It is sometimes argued that society benefits from the actions of people who are prepared to sacrifice their own well-being in order to punish people who act unfairly. However, people who engage in such vindictive behaviour do not necessarily spend much time feeling grumpy. Chronic grumpiness is obviously undesirable for the individuals directly affected as well as for the victims of their grumpiness.

Dan Ariely’s research findings suggest an additional remedy for those of us who are concerned that we might become grumpier as we grow older. We should avoid making decisions while we feel grumpy!


Lorraine said...

Why do some people classify fairness as a social pathology? Those who are more frank in their social darwinism (or libertarianism, take your pick, same damn thing) say things like 'life is supposed to be unfair, get used to it.' I think most people (let's say, normal people) would classify those people as far grumpier than people who value fairness, even if 'vindictively' at times.

Winton Bates said...

Hi Lorraine
I agree that people who say things like, 'life is supposed to be unfair' do tend to be grumpy(and mean). However, I don't think many libertarians would say that life is supposed to be unfair. The benefits of norms of fairness (just conduct) are widely recognized by libertarians.

Would libertarians tend to make and accept unfair offers in the ultimatum game? Perhaps. My reason for expecting this is that many libertarians have training in economics and their behaviour has been influenced by the economic rationality assumption - despite the fact that it is just a behavioural assumption used in economic analysis rather than a guide to behaviour.

Lorraine said...

The ultimatum game appears to be about psychology. I doubt that has any bearing on philosophy. If I were made to play the ultimatum game, I'd probably come out of it with a case of PTSD.

Winton Bates said...

Yes, the ultimatum game is about psychology. I don't think I would ever reject an offer if I didn't know who I was playing against and I was sure that only one game would be played. However, things are different in the real world where we often know who is making the offer and the game is ongoing so there is potential to get some benefit from encouraging them to behave more fairly in future.

Thought Bubble Ten said...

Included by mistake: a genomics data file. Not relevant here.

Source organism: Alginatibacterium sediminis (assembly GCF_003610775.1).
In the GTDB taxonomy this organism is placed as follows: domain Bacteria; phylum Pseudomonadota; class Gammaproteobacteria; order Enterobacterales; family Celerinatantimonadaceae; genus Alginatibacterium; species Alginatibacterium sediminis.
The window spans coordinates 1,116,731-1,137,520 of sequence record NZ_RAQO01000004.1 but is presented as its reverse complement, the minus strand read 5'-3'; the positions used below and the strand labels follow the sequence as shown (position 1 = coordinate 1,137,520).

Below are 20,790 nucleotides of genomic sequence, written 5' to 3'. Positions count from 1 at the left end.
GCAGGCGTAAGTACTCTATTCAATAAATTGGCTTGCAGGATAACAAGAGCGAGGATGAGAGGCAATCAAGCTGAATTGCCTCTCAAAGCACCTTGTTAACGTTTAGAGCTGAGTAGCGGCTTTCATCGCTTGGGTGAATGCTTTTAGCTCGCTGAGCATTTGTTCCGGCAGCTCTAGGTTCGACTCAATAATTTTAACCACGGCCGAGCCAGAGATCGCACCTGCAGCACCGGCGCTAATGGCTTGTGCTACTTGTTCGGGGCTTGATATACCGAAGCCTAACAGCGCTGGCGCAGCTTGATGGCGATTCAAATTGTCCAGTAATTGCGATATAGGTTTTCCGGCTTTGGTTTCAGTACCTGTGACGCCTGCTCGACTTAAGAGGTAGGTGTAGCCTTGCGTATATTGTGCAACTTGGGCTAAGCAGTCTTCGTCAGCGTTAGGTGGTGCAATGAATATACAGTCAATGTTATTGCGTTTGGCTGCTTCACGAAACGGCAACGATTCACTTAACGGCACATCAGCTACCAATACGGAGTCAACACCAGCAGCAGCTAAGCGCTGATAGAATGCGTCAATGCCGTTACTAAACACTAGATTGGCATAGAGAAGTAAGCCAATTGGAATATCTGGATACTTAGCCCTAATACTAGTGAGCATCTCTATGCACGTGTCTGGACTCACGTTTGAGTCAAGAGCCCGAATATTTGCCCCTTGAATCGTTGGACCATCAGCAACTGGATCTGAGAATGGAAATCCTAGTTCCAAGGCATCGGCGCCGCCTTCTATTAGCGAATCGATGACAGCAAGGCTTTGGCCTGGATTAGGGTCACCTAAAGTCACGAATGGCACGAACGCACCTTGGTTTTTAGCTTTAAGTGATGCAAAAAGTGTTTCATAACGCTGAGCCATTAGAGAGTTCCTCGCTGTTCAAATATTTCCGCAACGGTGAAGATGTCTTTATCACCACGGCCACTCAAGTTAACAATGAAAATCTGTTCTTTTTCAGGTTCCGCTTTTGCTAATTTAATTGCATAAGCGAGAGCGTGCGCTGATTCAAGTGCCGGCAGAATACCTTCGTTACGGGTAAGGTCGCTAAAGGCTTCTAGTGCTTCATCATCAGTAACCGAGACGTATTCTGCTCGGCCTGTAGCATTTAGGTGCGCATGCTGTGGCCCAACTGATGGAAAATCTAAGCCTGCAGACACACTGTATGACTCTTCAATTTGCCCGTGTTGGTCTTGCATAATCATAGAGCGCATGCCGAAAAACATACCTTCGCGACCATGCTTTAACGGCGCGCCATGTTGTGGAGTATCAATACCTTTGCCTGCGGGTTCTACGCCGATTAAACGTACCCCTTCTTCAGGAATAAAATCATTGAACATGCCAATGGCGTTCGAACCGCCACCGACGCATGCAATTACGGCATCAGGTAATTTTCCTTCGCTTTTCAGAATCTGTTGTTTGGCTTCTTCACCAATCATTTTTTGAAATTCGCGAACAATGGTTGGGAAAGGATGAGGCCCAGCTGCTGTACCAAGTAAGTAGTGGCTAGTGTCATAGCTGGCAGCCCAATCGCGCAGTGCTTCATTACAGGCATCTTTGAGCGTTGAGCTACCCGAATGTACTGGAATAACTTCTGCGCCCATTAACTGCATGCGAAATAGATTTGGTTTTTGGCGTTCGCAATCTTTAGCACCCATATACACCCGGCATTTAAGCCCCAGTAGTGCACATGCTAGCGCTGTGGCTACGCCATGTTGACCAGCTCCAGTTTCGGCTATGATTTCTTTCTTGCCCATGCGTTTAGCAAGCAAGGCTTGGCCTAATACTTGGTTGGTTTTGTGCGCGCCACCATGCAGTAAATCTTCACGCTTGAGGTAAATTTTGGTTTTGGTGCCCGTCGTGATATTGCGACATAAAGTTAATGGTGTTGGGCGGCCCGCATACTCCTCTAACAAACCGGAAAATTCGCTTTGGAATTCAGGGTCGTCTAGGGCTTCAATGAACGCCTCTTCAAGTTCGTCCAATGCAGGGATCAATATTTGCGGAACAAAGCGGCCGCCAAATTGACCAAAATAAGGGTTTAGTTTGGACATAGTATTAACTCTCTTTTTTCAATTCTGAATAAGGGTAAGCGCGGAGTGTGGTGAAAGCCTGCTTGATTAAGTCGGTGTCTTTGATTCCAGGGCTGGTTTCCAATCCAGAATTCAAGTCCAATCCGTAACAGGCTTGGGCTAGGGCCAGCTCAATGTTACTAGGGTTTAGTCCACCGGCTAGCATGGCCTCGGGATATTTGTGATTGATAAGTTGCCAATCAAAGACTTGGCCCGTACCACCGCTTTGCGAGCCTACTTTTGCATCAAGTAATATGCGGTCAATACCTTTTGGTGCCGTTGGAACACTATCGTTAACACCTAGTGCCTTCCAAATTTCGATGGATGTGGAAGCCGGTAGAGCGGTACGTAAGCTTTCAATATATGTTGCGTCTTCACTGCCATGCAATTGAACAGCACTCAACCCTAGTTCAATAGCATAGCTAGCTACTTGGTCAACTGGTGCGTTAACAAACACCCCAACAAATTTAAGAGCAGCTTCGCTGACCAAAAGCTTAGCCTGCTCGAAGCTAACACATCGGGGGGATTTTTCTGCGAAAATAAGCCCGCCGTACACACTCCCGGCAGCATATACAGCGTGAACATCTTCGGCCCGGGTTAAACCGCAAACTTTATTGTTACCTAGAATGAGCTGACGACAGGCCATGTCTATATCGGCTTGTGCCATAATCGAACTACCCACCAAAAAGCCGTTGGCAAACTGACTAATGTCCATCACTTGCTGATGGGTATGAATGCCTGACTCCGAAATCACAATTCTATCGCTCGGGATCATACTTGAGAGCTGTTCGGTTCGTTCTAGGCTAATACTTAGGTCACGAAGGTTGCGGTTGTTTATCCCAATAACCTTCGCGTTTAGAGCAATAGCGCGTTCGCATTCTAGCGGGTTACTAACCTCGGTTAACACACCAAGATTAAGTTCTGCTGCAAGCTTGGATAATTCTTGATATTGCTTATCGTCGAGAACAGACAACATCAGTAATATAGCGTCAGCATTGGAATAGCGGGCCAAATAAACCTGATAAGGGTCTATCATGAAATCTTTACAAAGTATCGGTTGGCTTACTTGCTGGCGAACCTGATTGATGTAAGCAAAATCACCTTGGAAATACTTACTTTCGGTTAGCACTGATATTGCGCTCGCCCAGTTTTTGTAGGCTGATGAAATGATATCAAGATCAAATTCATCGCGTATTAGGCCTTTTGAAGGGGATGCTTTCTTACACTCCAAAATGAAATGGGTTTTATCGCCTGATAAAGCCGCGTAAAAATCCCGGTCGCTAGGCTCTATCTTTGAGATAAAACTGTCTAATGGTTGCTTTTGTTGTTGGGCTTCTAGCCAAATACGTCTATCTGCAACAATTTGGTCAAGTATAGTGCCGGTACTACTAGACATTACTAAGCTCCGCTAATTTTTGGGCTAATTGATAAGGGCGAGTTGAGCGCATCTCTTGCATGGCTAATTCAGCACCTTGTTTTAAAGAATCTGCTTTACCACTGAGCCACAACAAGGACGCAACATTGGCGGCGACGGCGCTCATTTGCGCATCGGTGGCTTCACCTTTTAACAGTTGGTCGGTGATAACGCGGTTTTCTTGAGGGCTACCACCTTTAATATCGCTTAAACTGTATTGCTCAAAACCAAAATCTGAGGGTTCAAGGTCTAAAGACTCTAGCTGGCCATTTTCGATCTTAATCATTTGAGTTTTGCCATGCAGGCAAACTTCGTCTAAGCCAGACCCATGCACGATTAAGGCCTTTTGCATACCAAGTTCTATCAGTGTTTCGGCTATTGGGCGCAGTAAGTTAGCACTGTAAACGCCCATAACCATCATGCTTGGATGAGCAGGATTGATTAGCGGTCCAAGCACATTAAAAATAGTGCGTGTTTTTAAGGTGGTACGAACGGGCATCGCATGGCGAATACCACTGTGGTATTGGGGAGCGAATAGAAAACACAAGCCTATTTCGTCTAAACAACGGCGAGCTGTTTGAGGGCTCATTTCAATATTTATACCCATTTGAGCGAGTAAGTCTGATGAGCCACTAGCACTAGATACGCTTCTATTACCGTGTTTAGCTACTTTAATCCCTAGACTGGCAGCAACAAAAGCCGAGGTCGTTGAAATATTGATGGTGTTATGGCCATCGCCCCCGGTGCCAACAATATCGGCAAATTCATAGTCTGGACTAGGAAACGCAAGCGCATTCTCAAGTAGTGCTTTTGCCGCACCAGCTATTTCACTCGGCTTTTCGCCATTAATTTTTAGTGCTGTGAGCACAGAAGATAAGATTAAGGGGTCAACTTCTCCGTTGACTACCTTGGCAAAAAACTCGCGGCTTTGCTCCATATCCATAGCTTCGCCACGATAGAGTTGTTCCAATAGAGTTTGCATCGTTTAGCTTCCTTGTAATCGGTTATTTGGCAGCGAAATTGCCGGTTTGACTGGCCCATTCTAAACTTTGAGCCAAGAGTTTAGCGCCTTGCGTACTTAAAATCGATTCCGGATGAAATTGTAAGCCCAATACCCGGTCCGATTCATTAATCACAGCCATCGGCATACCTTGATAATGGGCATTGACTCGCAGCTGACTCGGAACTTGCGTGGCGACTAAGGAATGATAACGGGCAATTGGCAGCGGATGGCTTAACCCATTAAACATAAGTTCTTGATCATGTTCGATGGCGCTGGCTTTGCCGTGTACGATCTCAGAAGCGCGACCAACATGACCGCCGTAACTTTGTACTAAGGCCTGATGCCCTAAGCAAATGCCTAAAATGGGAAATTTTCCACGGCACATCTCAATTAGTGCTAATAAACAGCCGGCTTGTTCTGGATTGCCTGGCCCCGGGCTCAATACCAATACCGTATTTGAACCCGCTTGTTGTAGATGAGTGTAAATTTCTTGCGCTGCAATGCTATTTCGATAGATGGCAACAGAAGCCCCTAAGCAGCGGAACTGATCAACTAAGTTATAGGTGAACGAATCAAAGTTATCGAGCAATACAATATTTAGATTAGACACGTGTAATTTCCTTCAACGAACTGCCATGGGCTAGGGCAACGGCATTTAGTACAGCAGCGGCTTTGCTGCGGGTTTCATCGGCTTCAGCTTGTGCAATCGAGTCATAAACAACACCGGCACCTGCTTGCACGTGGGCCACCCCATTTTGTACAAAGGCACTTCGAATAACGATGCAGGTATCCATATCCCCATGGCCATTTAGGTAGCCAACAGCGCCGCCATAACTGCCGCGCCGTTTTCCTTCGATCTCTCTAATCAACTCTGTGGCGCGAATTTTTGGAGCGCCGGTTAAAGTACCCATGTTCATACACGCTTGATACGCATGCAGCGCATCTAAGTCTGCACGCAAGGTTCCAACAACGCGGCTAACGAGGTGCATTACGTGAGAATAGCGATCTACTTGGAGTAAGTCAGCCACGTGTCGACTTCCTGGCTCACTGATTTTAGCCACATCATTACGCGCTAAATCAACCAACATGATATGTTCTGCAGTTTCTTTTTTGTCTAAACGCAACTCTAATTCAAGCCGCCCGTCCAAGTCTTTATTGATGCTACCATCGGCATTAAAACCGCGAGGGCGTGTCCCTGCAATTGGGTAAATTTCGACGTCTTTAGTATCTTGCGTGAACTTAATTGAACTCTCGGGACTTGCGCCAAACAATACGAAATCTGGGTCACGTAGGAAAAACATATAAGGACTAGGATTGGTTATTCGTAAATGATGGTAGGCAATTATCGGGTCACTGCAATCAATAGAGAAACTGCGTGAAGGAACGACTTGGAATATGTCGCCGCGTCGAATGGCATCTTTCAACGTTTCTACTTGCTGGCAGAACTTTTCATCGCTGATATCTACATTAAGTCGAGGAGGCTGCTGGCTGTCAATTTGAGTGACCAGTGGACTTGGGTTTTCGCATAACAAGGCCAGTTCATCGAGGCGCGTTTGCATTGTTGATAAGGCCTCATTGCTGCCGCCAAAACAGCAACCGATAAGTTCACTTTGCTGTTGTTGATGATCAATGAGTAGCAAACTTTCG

The short answer to your question is: People become grumpy senior citizens because it is a natural progression from being grumpy junior citizens :)

As for the long answer...oh, where do I start??? Along with advancing chronologically, the senior citizen must be compensated for being subtly marginalized out of mainstream society. This is done with token recognition by governments and well-meaning, *younger* citizens. Could this tokenism contribute to their grumpiness, do you think?

The fact that a number i.e. an age is used to determine a person's status in society could also be another reason for grumpiness.

Wouldn't it be more polite/respectful to ask a person if they would like to be considered a *senior* citizen and be bestowed with the *benefits* that this status attracts? After all, not every advancing person wishes to be placed in the category of *senior* citizen.

While there may be some monetary perks that apply, there could well be less beneficial psychological effects from this kind of categorization for the more *youthful* senior citizen...

Just a few thoughts...:)

Winton Bates said...

TBT: I’m sorry it has taken me so long to respond. Over the last few days it has been difficult to get the time to give your comments the attention they deserve.

I think your short answer is basically right. However, some people do cultivate grumpiness. The happy boy can choose to become an ‘angry young man’ (e.g. angry with the politicians who get us involved in unwinnable foreign wars) and then end up as a grumpy old man. I know how easy that is :)